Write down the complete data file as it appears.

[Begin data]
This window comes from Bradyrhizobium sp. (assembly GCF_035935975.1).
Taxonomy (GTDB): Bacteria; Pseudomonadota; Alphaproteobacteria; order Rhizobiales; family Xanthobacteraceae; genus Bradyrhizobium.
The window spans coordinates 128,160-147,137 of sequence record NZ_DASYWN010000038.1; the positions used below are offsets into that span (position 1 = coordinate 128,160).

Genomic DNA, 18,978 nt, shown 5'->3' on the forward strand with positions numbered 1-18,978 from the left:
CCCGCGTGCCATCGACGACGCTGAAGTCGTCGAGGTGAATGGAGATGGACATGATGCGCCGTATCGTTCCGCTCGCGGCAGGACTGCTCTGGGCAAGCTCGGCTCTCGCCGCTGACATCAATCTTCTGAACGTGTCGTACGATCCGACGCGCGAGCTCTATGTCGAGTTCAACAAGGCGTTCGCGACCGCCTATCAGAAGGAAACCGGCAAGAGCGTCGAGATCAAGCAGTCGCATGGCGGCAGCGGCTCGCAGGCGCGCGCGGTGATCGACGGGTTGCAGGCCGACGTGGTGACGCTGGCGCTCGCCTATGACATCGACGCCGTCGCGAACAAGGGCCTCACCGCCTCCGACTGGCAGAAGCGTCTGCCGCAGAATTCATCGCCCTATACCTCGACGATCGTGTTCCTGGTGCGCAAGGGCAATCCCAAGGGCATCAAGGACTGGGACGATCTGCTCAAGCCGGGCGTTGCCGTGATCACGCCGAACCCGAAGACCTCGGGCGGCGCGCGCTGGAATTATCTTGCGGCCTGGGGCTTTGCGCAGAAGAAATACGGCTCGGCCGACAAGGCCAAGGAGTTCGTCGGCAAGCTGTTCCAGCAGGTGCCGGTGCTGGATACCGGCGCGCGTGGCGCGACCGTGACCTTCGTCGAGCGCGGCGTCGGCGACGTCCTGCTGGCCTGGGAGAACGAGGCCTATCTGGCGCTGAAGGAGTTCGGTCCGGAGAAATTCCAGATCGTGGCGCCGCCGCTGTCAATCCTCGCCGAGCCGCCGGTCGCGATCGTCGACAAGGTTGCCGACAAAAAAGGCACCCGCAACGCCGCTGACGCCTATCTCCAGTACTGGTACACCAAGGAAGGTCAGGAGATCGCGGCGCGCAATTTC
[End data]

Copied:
This window comes from Bradyrhizobium sp. (assembly GCF_035935975.1).
Taxonomy (GTDB): Bacteria; Pseudomonadota; Alphaproteobacteria; order Rhizobiales; family Xanthobacteraceae; genus Bradyrhizobium.
The window spans coordinates 128,160-147,137 of sequence record NZ_DASYWN010000038.1; the positions used below are offsets into that span (position 1 = coordinate 128,160).

Genomic DNA, 18,978 nt, shown 5'->3' on the forward strand with positions numbered 1-18,978 from the left:
CCCGCGTGCCATCGACGACGCTGAAGTCGTCGAGGTGAATGGAGATGGACATGATGCGCCGTATCGTTCCGCTCGCGGCAGGACTGCTCTGGGCAAGCTCGGCTCTCGCCGCTGACATCAATCTTCTGAACGTGTCGTACGATCCGACGCGCGAGCTCTATGTCGAGTTCAACAAGGCGTTCGCGACCGCCTATCAGAAGGAAACCGGCAAGAGCGTCGAGATCAAGCAGTCGCATGGCGGCAGCGGCTCGCAGGCGCGCGCGGTGATCGACGGGTTGCAGGCCGACGTGGTGACGCTGGCGCTCGCCTATGACATCGACGCCGTCGCGAACAAGGGCCTCACCGCCTCCGACTGGCAGAAGCGTCTGCCGCAGAATTCATCGCCCTATACCTCGACGATCGTGTTCCTGGTGCGCAAGGGCAATCCCAAGGGCATCAAGGACTGGGACGATCTGCTCAAGCCGGGCGTTGCCGTGATCACGCCGAACCCGAAGACCTCGGGCGGCGCGCGCTGGAATTATCTTGCGGCCTGGGGCTTTGCGCAGAAGAAATACGGCTCGGCCGACAAGGCCAAGGAGTTCGTCGGCAAGCTGTTCCAGCAGGTGCCGGTGCTGGATACCGGCGCGCGTGGCGCGACCGTGACCTTCGTCGAGCGCGGCGTCGGCGACGTCCTGCTGGCCTGGGAGAACGAGGCCTATCTGGCGCTGAAGGAGTTCGGTCCGGAGAAATTCCAGATCGTGGCGCCGCCGCTGTCAATCCTCGCCGAGCCGCCGGTCGCGATCGTCGACAAGGTTGCCGACAAAAAAGGCACCCGCAACGCCGCTGACGCCTATCTCCAGTACTGGTACACCAAGGAAGGTCAGGAGATCGCGGCGCGCAATTTC